The Role of Friction in Mechanical Joints

[+] Author and Article Information
L. Gaul, R. Nitsche

Institute A of Mechanics, University of Stuttgart, Germany

Appl. Mech. Rev 54(2), 93-106 (Mar 01, 2001) (14 pages) doi:10.1115/1.3097294 History: Online April 07, 2009


Vibration properties of most assembled mechanical systems depend on frictional damping in joints. The nonlinear transfer behavior of the frictional interfaces often provides the dominant damping mechanism in a built-up structure and plays an important role in the vibratory response of the structure. For improving the performance of systems, many studies have been carried out to predict, measure, and/or enhance the energy dissipation of friction. This article reviews approaches for describing the nonlinear transfer behavior of bolted joint connections. It gives an overview of modeling issues. The models include classical and practical engineering models. Constitutive and phenomenological friction models describing the nonlinear transfer behavior of joints are discussed. The models deal with the inherent nonlinearity of contact forces (eg, Hertzian contact), and the nonlinear relationship between friction and relative velocity in the friction interface. The research activities in this area are a combination of theoretical, numerical, and experimental investigations. Various solution techniques commonly applied to friction-damped systems are presented and discussed. Recent applications are outlined with regard to the use of joints as semi-active damping devices for vibration control. Several application areas for friction damped systems due to mechanical joints and connections like shells and beams with friction boundaries are presented. This review article includes 134 references.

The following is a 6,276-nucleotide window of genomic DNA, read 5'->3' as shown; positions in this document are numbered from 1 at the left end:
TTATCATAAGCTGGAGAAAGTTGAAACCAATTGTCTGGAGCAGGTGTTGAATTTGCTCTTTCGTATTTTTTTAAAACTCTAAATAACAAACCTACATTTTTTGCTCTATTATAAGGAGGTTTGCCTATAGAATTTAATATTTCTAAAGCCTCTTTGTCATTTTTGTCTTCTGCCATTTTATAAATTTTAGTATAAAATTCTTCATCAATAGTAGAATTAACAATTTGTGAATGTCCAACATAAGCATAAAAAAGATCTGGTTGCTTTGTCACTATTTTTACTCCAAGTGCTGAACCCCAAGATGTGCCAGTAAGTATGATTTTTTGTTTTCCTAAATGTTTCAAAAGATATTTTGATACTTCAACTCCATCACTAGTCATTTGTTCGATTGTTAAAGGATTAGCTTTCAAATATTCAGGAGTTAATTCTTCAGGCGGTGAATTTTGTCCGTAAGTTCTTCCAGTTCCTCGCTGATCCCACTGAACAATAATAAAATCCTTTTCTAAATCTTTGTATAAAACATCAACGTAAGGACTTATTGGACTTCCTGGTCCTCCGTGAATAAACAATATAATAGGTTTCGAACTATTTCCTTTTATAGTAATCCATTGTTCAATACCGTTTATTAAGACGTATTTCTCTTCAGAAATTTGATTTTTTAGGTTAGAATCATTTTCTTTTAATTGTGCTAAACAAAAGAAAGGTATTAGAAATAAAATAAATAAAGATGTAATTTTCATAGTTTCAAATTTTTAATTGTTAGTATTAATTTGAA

Copyright © 2001 by American Society of Mechanical Engineers
Your Session has timed out. Please sign back in to continue.





Some tools below are only available to our subscribers or users with an online account.

Related Content

Customize your page view by dragging and repositioning the boxes below.

Related Journal Articles
Related eBook Content
Topic Collections

Sorry! You do not have access to this content. For assistance or to subscribe, please contact us:

  • TELEPHONE: 1-800-843-2763 (Toll-free in the USA)
  • EMAIL: asmedigitalcollection@asme.org
Sign In